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Stars and stellar evolution
Heart of the Lagoon Nebula (M8)
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For over two decades, NASA’s Hubble Space Telescope has been delivering breathtaking views of the universe. Although the telescope has made more than 1.5 million observations of over 40,000 space objects, it is still uncovering stunning celestial gems. One example is this image of the Lagoon Nebula - a vast stellar nursery located about 4,000 light-years away.

At the center of the image, a massive star called Herschel 36 is blasting powerful ultraviolet radiation and hurricane-like stellar winds, carving out a fantasy landscape of ridges, cavities, and mountains of gas and dust. The hefty star is 32 times more massive and 200,000 times brighter than our Sun.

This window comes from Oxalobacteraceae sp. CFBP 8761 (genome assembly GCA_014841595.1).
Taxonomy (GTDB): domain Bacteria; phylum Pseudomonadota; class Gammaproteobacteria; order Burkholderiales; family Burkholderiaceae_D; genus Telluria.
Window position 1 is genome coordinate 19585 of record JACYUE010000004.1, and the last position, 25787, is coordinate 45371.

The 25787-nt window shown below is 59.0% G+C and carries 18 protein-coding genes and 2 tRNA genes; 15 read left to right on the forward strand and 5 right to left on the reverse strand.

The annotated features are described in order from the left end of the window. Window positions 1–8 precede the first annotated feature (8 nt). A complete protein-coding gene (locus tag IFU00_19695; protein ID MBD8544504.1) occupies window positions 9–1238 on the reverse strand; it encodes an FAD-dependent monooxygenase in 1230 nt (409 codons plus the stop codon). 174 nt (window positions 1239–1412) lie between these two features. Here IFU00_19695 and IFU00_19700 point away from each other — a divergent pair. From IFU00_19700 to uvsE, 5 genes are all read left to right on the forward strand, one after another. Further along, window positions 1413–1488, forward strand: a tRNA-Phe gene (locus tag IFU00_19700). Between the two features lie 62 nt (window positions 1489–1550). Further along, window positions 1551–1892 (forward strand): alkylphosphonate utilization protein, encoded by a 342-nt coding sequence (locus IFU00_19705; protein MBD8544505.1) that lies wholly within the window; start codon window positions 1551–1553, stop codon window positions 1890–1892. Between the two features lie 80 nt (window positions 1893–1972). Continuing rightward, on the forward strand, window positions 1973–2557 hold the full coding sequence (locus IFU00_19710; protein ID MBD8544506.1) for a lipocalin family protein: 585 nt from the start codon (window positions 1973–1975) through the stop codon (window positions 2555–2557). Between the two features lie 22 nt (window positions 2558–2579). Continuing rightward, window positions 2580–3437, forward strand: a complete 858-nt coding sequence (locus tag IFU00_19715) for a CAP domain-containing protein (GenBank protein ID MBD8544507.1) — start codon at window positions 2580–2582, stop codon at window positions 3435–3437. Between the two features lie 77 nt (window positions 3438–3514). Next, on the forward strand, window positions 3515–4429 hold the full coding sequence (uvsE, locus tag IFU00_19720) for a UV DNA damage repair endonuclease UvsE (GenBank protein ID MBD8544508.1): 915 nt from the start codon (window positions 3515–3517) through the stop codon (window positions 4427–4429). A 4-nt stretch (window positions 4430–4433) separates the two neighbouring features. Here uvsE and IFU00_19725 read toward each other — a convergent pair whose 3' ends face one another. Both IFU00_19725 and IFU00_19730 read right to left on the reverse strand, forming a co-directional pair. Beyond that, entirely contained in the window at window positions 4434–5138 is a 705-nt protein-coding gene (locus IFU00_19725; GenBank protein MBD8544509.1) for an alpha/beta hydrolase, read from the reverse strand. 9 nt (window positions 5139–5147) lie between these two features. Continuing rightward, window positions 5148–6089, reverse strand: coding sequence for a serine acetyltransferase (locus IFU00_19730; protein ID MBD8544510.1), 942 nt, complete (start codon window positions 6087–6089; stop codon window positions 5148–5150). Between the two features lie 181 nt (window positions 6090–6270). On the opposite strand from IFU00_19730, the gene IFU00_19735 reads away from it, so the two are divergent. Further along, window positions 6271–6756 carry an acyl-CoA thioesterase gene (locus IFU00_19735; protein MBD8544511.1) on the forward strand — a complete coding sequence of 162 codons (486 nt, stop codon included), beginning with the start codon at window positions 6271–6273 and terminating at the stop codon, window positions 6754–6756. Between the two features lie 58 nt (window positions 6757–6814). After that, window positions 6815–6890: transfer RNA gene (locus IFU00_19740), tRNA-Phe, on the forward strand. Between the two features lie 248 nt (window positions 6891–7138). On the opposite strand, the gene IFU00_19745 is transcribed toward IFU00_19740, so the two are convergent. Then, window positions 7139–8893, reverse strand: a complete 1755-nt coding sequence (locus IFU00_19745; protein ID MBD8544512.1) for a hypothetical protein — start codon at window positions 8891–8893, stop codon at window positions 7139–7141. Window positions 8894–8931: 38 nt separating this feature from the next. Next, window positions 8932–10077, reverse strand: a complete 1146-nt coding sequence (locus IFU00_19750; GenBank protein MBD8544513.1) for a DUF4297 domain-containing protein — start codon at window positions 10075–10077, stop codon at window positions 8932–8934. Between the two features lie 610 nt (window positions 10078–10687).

Dust pushed away from the star reveals glowing oxygen gas (in blue) behind the blown-out cavity. Herschel 36’s brilliant light is illuminating the top of the cavity (in yellow). The reddish hue that dominates the image is glowing nitrogen. The dark purple areas represent a mixture of hydrogen, oxygen, and nitrogen.

Herschel 36 is still very active because it is young by a star’s standards, only 1 million years old. Based on its mass, it will live for another 5 million years. In comparison, our smaller Sun is 5 billion years old and will live another 5 billion years.

This colorful image was released in celebration of the Hubble Space Telescope's 28th anniversary. Learn more at HubbleSite's NewsCenter.

 

CREDIT:

NASA, ESA, and STScI

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Videos

Lagoon Nebula (Zoom and 3D Pans)

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Lagoon Nebula (Narrated Zoom)

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Lagoon Nebula (Visible to Infrared Dissolve)

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